Mt Coot-tha Forest
Mt Coot-tha Forest is 15 minutes drive west of Brisbane's CBD. Mt Coot-tha is a Brisbane icon forming a backdrop for the city and is Brisbane's largest natural area. There is more than 1600 hectares of open eucalypt forest and rainforest gullies and creek lines. Mt Coot-tha Forest adjoins the south-eastern section of D'Aguilar National Park. These two areas of up to 40,000 hectares of forest feature spectacular views, seasonal creeks and waterfalls.
Access is from Sir Samuel Griffith Drive or Gap Creek Road, Mt Coot-tha. Limited parking is available. For public transport information visit the Translink website or phone 13 12 30.
Walking track information and track map
Mt Coot-tha Forest offers a variety of walking tracks (for pedestrian use only), mountain bike trails (suitable for off-road cycling only) and some horse riding trails.
Download the Mt Coot-tha track map (PDF - 4.5Mb) to see a map of the forest, track locations, grading and length of the tracks. Ensure you use the designated tracks and give way to others on the trail. You can find out more information about the mountain bike trails and their difficulty ratings.
Alternatively, you can download the accessible version of the Mt Coot-tha track information (Word - 92kb).
Some sections are closed on occasion for fire management or maintenance purposes. For your safety follow signage or Council officer directions.
Visitors to the reserve have access to picnic facilities, barbecues and toilets throughout the nine different picnic areas. From the Mt Coot-tha Lookout at Sir Samuel Griffith Drive, you can views the city, Moreton Bay, Stradbroke Island and southern ranges. The lookout has a restaurant, cafe and gift shop.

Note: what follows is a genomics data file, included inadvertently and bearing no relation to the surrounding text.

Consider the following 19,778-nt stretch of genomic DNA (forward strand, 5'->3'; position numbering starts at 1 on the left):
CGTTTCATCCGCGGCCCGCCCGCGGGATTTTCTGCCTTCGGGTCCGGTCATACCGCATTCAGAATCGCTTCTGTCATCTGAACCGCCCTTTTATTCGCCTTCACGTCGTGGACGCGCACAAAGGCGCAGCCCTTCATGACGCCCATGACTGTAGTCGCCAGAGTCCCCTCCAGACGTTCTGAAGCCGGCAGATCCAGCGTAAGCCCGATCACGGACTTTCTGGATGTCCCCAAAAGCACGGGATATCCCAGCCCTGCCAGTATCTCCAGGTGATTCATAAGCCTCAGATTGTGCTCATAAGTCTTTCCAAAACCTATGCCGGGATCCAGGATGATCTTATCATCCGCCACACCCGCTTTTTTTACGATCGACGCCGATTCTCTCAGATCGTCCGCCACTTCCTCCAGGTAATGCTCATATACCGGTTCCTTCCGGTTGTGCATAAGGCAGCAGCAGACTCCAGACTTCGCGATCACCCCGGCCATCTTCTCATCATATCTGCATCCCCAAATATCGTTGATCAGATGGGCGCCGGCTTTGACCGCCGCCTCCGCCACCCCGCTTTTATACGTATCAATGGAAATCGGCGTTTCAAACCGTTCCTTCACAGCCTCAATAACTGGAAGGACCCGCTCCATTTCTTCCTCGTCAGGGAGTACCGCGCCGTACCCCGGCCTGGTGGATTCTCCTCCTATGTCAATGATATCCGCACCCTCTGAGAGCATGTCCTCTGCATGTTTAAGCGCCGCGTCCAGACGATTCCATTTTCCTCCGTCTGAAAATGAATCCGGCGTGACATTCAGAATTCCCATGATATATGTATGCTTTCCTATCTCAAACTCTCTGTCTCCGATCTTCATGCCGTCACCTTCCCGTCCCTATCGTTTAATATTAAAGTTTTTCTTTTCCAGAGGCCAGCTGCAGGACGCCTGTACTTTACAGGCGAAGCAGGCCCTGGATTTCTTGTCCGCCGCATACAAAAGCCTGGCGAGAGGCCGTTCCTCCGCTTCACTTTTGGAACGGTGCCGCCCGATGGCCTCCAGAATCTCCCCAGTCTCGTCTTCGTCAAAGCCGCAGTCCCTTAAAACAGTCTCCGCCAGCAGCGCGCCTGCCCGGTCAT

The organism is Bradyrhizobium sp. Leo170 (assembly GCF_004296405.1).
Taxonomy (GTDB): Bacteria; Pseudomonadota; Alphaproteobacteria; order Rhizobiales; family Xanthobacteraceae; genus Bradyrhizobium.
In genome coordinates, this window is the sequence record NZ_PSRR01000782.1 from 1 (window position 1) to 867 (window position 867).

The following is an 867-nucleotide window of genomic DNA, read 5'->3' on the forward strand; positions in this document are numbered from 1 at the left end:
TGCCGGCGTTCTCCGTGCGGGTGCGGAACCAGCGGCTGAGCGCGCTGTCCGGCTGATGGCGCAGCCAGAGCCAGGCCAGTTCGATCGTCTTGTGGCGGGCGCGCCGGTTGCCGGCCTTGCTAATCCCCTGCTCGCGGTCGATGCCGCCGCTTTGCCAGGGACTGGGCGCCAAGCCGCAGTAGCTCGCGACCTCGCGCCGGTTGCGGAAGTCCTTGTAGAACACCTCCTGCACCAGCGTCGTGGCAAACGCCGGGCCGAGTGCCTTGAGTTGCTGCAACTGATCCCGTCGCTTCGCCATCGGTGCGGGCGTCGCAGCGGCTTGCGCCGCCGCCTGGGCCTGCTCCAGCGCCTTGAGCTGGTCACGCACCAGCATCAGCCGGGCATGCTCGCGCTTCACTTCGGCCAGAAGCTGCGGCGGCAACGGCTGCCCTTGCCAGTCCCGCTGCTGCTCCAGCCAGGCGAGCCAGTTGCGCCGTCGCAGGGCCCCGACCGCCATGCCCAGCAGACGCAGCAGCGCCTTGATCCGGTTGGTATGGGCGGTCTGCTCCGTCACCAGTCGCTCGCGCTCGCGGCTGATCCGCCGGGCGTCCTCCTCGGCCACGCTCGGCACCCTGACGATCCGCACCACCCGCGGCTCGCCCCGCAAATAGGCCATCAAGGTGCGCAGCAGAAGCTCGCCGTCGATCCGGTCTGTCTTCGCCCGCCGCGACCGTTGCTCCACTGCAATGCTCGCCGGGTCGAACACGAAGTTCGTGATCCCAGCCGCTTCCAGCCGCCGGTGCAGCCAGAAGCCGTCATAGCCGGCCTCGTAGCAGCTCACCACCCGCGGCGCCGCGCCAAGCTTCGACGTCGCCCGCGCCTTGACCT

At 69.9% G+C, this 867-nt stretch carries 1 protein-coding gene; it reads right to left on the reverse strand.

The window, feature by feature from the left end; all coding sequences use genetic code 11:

Mt Coot-tha Forest has nine picnic areas. Access is restricted at J.C. Slaughter Falls and the Simpson Falls picnic areas each night from 7pm to 6am.
Picnic areas accessed from Sir Samuel Griffith Drive include:
- Gold Mine picnic area
- Range View picnic area
- Grey Gum picnic area (all abilities toilet facilities available)
- Brush Box picnic area (toilet facilities available)
- Simpson Falls picnic area (toilet facilities available)
- Silky Oak Picnic area
- Hoop Pine picnic area (all abilities toilet facilities available)
- J.C. Slaughter Falls picnic area (all abilities toilet facilities available)
The picnic area accessed from Gap Creek Road is:
- the Gap Creek Reserve (all abilities toilet facities available)
Flora and fauna
Approximately 370 wildlife species and 450 native plant species occur in Mt Coot-tha Forest, including a number of rare and threatened species.
The vegetation of Mt Coot-tha is primarily open eucalypt forest. Some plant species recorded are rare or significant, for example the Richmond birdwing vine (Pararistolochia praevenosa). Various wildflowers will appear following good rain and warm weather.
Animals in the area include:
- goshawks, kites and eagles
- wrens, robins and other small forest birds
- parrots and cockatoos
- tawny frogmouths, owls, gliders, possums and micro-bats
- powerful owls
The primary weeds in Mt Coot-tha Forest include lantana (Lantana camara) and exotic grasses and creepers.
View the Mt Coot-tha Forest photo gallery as a slideshow, or view the photos individually as part of Council's Flickr account.
Before the establishment of the Moreton Bay Penal Colony at Brisbane Town in 1824, the Mt Coot-tha area was home to the Turrbal Aboriginal people. From the early days of the colony, residents travelled to Mt Coot-tha for the views. A lone, large eucalypt was left after clearing the top and the area named One Tree Hill. In 1873 the forests were declared a timber reserve to supply timber for railways.
In 1880 a large part of the mountain became a reserve for a public park and named Mt Coot-tha, a derivation of the Aboriginal word kuta meaning honey. In 1919 the lands transferred to Brisbane City Council. The park expanded in 1920 under Mayor William Jolly.
Gold was prospected and mined at Mt Coot-tha intermittently from 1890-1950. The ore quality was very low and only small amounts of gold extracted. During World War II the reserve became a military base and served as a mine storage and assembly depot.